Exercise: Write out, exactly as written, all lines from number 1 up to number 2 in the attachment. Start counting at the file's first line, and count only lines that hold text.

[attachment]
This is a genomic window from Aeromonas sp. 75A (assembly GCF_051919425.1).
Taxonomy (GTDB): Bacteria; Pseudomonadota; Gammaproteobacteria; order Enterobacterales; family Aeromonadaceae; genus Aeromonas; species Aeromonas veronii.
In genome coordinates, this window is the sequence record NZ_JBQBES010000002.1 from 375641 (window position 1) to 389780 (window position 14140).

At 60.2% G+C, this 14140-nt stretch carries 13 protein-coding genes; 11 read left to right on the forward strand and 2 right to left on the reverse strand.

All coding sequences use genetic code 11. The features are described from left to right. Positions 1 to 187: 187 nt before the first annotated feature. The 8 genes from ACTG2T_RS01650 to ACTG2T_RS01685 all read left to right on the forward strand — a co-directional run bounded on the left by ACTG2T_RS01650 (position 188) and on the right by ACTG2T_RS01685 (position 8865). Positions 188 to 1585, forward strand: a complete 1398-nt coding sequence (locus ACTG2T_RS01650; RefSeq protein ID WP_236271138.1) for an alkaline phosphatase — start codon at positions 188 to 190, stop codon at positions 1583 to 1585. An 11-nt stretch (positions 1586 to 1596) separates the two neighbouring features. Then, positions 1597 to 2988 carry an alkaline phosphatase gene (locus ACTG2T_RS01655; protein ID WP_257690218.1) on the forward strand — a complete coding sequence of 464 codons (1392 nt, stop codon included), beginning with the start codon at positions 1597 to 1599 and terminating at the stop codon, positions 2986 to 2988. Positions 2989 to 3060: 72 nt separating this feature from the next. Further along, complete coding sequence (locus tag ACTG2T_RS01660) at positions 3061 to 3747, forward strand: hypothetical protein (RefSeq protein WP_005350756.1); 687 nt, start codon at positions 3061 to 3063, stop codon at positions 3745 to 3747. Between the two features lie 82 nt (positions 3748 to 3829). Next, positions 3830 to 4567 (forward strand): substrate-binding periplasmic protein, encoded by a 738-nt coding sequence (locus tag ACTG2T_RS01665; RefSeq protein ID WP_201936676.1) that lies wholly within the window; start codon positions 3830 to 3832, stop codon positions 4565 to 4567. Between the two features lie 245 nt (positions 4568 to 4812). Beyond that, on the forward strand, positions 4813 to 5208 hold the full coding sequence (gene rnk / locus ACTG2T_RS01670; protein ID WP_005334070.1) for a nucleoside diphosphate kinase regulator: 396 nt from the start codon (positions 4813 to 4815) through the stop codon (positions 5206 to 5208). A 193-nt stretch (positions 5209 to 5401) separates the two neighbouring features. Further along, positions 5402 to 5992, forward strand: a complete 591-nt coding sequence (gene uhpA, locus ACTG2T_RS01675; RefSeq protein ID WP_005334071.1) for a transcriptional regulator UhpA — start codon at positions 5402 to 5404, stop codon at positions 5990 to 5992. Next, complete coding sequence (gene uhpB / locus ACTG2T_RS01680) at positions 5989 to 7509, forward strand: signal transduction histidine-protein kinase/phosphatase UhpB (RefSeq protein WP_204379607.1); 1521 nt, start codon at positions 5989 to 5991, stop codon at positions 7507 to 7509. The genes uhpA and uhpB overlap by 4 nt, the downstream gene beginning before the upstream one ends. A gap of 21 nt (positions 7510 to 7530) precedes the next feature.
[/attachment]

This is a genomic window from Aeromonas sp. 75A (assembly GCF_051919425.1).
Taxonomy (GTDB): Bacteria; Pseudomonadota; Gammaproteobacteria; order Enterobacterales; family Aeromonadaceae; genus Aeromonas; species Aeromonas veronii.